Mary: Please do this for me in this particular way.

Joe: Hmm. Are you sure about that? This other way might be better.

Mary: I don’t really see what you’re seeing.

Joe: Here is an example. Are you sure you don’t want to do it the other way?

Mary: I like my way. Just do it.

This may not seem like a communication failure, but it is. Here’s the rub: from the beginning, Joe had no intention of completing the task Mary’s way. For whatever reason–maybe it doesn’t conform to company standards, maybe his boss told him not to, maybe it really does look hideous–Joe needs to finish the job his way. In his effort to be polite, he was too accommodating, He never hinted to Mary that he actually had very little flexibility, and now he’s stuck.

Unfortunately, I think we often sacrifice clarity in our effort to be polite. Being polite does not mean a person can’t stand his ground. It simply means he should do it in a way that is not rude or offensive and that is as respectful as possible. Not addressing an issue directly just leads to more frustration later, after both parties realize they are not only at an impasse, but that they have also wasted a lot of time getting there.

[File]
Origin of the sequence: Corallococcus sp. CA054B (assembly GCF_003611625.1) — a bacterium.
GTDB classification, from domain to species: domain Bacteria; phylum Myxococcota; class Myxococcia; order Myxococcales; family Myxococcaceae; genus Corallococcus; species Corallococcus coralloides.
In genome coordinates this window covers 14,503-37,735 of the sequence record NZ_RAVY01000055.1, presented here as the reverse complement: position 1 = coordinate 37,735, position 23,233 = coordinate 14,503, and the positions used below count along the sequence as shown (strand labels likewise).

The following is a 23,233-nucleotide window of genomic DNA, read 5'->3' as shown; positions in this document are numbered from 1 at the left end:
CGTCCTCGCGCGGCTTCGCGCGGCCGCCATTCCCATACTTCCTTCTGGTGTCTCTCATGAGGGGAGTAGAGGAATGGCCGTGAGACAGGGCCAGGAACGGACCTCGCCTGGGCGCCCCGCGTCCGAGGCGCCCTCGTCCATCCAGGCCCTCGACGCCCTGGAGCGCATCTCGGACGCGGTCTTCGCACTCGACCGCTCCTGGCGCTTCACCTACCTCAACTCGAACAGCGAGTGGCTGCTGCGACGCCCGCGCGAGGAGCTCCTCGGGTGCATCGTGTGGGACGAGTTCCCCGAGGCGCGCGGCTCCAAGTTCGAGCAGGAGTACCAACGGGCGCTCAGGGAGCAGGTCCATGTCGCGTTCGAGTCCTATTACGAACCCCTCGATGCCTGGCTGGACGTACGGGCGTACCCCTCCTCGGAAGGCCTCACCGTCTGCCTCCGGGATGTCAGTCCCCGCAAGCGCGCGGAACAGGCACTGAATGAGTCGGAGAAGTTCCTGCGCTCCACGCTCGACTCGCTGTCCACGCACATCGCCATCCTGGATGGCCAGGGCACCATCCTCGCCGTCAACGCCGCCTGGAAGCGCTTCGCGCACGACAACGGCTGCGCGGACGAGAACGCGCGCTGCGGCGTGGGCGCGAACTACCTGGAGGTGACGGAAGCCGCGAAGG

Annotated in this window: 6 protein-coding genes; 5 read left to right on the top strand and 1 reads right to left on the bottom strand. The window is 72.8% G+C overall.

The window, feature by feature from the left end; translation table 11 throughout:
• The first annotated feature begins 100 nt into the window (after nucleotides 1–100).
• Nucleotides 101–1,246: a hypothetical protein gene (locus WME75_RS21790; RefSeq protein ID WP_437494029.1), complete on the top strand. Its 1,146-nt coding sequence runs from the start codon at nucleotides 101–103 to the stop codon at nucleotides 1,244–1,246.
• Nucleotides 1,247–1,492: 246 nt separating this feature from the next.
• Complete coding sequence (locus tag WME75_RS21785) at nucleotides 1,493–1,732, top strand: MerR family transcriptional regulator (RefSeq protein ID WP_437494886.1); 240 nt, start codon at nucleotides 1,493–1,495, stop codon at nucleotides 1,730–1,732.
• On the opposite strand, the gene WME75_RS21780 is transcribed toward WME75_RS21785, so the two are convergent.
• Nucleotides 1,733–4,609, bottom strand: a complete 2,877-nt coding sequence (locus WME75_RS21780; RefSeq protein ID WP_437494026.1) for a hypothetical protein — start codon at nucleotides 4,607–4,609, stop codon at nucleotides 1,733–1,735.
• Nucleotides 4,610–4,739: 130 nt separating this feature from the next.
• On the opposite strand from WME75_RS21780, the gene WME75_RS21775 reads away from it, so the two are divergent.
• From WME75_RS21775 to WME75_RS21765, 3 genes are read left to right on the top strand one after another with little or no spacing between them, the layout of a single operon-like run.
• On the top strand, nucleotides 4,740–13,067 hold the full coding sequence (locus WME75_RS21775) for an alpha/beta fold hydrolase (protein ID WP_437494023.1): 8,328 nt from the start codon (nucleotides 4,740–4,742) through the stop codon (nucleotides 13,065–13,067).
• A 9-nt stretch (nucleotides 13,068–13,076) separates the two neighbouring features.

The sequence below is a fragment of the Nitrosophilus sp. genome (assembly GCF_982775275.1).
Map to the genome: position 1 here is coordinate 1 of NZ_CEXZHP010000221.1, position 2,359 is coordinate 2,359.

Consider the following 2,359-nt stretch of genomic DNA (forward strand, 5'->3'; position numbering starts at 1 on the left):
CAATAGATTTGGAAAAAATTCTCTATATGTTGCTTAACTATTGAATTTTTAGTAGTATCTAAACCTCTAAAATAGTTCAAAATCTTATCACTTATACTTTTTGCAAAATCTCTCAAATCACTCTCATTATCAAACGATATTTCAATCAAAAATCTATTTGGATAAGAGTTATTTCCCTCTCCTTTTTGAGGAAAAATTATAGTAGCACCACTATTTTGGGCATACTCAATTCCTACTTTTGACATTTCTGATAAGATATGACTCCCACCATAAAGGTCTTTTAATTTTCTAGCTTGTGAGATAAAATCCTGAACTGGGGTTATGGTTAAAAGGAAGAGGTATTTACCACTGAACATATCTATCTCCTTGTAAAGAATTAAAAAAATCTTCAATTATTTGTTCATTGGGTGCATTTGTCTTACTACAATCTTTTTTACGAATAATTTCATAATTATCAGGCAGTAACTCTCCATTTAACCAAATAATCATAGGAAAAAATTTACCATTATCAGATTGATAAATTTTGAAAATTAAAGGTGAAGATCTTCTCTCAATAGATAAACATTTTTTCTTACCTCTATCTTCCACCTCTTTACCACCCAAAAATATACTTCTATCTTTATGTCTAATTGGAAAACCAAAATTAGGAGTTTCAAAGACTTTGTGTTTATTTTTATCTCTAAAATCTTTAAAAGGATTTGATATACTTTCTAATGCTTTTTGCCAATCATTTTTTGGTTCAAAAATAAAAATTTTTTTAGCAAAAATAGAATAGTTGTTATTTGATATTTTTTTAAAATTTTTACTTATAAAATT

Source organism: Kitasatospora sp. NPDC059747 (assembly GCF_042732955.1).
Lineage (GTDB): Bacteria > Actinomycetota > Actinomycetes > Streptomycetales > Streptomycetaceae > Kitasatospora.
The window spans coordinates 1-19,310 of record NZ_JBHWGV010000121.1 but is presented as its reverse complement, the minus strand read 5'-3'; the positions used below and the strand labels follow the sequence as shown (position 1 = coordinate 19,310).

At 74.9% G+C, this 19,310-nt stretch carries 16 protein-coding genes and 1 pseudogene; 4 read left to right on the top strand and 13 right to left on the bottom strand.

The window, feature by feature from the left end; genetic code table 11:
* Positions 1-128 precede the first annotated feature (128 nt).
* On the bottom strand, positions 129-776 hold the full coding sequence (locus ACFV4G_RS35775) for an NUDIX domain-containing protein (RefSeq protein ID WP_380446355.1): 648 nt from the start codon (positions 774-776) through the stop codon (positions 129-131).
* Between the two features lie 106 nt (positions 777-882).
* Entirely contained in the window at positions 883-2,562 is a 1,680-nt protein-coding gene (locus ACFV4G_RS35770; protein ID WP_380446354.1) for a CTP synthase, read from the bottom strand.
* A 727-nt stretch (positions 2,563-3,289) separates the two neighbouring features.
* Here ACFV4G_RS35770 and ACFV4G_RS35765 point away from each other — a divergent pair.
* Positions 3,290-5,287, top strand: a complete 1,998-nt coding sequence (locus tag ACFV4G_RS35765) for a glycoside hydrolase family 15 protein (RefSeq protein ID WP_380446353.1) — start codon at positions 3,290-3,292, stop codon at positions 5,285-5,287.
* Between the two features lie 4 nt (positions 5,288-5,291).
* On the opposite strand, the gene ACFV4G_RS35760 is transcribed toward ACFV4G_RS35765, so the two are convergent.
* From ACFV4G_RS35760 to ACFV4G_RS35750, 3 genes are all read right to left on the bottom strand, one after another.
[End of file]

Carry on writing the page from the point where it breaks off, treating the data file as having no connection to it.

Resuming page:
In the case of Joe and Mary, here’s how I think the scenario (which really happened, by the way) should have played out.

Mary: Please do this for me in this particular way.

Joe: I’m sorry, Mary. I have to do this for you this other way, and here’s why.

Regardless of how the conversation continues, both Joe and Mary are starting with a clear picture of the challenge in front of them. Be clear and direct; just be nice about it.

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